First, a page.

|Taken from xkcd.com|
To say that the terrorist attacks on September 11th, 2001, remain a thorny subject would be an understatement. Same goes for most American conspiracy theories as viewed by Americans. While I've limited experience, most of my conversations on this topic with people living in the U.S. fall into two categories: some are quite enthusiastic and share their own thoughts, while others are very tight-lipped, with the second group visibly bigger when I try to raise the more recent events, like 9/11.
I particularly recall one conversation in which my interlocutor suddenly snapped something about the „crazy bastards” of the 9/11 Truth Movement (9/11TM). Granted, it is hard to be an „inside job” believer after November 2001, when President George W. Bush effectively called the propagators of 9/11 conspiracy theories culprits of the terrorists, and in front of the UN Assembly no less. It may seem obvious that such people wanted respect for their tragically deceased countrymen, one that cannot be denied. There are, however, factors other than recentness that make the 9/11 conspiracy theories and their reception unique.
The problem with interpretations of 9/11 is that it can become quite easy to believe the conspiracy „theory” version, while the official one, even though branded as „truth”, can be much harder to stomach. The confusion is heightened when we realize that the two versions have much structurally in common. This is the claim made by Peter Knight, a University of Manchester scholar, who compared the 9/11 Commission report to the supposed “ravings” of conspiracy “nuts”. As it turned out, the vision of highly competent terrorists, who outwitted the CIA, FBI and many other governmental acronyms fits the definition as much as the “inside job” theories do. But that could be a topic for another post.
So, to the point. To accept the official version one has to accept that the U.S. can be a world superpower at one time, but totally helpless when it comes to national security on the other. The first part is easy enough; actually, it may have accounted for why so many Americans stood behind G. W. Bush during the Afghanistan and Iraq wars, as well as initially accept the Patriot Act. The reason, as Elizabeth Anker argues in her yet unpublished book, seems quite simple – the society needed someone strong to identify with and able to combat the new threat. You can stock up with guns as much as you want, but you cannot fight a terrorist with them, while he can strike at you from the mountains of Afghanistan. It is the second part that brings problems – how could such a mighty state be so helpless? The official narratives, the 9/11 Commission report most notably, favored the “failure of imagination” line, stating that no part of the Federal government or the armed forces should take the blame, for an idea of ramming a skyscraper with a jet plane was inconceivable.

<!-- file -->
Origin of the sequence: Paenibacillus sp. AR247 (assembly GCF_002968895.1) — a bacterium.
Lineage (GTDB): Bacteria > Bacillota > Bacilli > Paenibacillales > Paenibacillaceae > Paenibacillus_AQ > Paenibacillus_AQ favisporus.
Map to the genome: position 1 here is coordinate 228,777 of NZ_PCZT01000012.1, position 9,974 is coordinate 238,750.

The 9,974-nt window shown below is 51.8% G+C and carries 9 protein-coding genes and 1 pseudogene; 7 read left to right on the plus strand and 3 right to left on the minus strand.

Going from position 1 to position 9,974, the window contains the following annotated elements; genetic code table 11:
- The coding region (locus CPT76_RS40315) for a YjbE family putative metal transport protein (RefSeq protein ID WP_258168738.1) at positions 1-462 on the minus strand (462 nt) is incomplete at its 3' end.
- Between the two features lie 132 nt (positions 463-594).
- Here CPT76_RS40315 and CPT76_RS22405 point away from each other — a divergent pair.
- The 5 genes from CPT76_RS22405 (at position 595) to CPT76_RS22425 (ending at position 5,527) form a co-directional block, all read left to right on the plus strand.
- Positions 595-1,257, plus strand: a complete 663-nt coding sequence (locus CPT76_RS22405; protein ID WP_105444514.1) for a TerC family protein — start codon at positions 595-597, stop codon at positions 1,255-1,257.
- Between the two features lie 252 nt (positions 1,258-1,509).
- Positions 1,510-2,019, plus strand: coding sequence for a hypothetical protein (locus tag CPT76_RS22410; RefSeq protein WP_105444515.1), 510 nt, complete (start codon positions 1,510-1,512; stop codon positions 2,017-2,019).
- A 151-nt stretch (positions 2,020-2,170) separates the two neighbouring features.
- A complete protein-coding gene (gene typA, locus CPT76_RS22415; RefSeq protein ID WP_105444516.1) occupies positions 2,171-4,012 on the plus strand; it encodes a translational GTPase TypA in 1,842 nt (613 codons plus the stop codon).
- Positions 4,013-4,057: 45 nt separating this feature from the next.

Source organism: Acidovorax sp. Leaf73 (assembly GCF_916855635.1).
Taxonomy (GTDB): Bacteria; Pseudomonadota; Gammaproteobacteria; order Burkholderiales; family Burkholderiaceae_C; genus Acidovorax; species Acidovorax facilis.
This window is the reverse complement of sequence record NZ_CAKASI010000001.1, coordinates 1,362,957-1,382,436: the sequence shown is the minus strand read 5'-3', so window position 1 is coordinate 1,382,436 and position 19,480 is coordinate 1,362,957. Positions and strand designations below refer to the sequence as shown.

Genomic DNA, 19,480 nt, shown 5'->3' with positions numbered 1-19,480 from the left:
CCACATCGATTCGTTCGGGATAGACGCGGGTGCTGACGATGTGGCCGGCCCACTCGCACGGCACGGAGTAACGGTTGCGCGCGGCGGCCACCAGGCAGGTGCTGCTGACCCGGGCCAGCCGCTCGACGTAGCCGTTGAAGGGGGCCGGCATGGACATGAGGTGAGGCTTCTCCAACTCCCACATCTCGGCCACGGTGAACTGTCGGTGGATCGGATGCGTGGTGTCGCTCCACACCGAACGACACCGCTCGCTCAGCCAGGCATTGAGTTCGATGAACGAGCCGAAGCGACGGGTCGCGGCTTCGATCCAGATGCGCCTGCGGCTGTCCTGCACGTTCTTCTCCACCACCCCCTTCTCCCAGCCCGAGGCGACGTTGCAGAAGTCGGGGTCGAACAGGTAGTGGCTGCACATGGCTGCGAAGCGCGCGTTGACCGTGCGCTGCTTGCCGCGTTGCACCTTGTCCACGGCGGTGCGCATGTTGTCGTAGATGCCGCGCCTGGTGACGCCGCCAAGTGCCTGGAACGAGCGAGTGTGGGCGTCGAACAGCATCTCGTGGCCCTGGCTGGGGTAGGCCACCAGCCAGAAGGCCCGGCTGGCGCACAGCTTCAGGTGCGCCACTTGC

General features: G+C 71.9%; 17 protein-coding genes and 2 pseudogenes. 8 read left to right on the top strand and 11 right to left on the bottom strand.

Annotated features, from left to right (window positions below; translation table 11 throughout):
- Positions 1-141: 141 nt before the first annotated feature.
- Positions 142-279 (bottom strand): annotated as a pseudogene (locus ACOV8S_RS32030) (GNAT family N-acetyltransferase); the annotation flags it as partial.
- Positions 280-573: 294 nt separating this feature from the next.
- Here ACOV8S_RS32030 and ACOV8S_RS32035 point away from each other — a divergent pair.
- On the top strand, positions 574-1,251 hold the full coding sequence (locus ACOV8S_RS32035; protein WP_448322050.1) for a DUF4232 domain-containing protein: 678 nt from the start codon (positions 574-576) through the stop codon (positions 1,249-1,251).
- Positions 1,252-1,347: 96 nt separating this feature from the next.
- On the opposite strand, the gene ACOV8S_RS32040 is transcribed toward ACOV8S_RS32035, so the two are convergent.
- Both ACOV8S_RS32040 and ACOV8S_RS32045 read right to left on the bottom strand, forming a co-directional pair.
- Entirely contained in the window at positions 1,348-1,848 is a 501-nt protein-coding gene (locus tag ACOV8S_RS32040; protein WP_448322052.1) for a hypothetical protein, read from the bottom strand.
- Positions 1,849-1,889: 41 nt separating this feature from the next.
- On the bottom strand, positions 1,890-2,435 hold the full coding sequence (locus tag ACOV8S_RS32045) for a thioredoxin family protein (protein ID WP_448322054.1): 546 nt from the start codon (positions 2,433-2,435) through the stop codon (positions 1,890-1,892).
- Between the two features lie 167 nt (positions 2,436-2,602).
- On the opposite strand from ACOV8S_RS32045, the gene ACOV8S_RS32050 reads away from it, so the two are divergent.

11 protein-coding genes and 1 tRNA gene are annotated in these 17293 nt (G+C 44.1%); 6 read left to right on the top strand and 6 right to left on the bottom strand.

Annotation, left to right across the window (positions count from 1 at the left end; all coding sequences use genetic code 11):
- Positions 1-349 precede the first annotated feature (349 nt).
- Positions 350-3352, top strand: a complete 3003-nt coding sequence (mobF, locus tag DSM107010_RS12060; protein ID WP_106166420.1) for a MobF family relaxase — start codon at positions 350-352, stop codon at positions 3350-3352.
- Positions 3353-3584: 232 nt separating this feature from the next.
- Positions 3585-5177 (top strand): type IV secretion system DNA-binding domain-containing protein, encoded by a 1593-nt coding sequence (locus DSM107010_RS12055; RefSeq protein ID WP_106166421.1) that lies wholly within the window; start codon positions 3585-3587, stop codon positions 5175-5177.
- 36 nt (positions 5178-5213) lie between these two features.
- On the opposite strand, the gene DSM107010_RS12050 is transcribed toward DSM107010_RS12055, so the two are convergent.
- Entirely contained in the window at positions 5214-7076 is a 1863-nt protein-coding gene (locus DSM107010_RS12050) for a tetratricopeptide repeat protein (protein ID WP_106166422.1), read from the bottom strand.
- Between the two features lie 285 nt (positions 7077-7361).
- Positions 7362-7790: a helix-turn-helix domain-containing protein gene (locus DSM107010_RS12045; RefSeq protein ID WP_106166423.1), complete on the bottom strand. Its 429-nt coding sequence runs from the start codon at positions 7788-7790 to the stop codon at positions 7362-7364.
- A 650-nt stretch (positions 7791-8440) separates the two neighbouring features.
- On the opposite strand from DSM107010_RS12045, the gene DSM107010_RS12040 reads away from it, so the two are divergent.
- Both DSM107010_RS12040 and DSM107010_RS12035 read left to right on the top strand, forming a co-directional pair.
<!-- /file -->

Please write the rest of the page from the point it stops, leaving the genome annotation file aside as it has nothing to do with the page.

Now, if you believe that the American government was in some was directly responsible for the attacks, either by allowing them to happen or doing the deed themselves, the situation is fully reversed. Since the “bad guy” is the government, one does not need to fear the terrorist. This, I believe, could be read between the lines of the comments regarding Osama bin Laden’s death, especially those claiming he was never really killed. While I’ve not encountered any that stated it outright, the veracity of this event is irrelevant – for the “conspiracy theorist” bin Laden was just some invented patsy, that may have been long dead before the 9/11 attacks (a claim that appears in one of the versions of “Loose Change”). Now, since I do not believe in the terrorist threat, the argument goes, I do not need any protection from some organization, I can deal with the “real” culprit on my own terms and turf with my guns, the voting ballot, and the Constitution, the true laws of the land passed to me by the Founding Fathers.
This process, while not true in every 9/11TM, demonstrates how conspiracy theories give acceptable answers. They may not be the truth – in fact many of those reading them will not treat them as gospel. Rather, for a slight moment of guilty pleasure, they will feel the world is not the random, excessively complex machine the postmodern age made it to be. For it is important to remember that no black-and-white distinctions exist when conspiracy theories are concerned. Most of their audience will be people, whom the theories will amuse, provoke to think on the topic, or simply evoke laughter. Few, in fact, would be committed to join a rally or a “truth movement”; most seek comfort. And to end on that note, here is one of my favorite quotes from any academic paper on conspiracy theories, one written two years prior to 9/11:
[Those who believe in conspiracy theories] are some of the last believers in an ordered universe. By supposing that current events are under the control of nefarious agents, conspiracy theories entail that such events are capable of being controlled.
Brian L. Keeley, „Of Conspiracy Theories”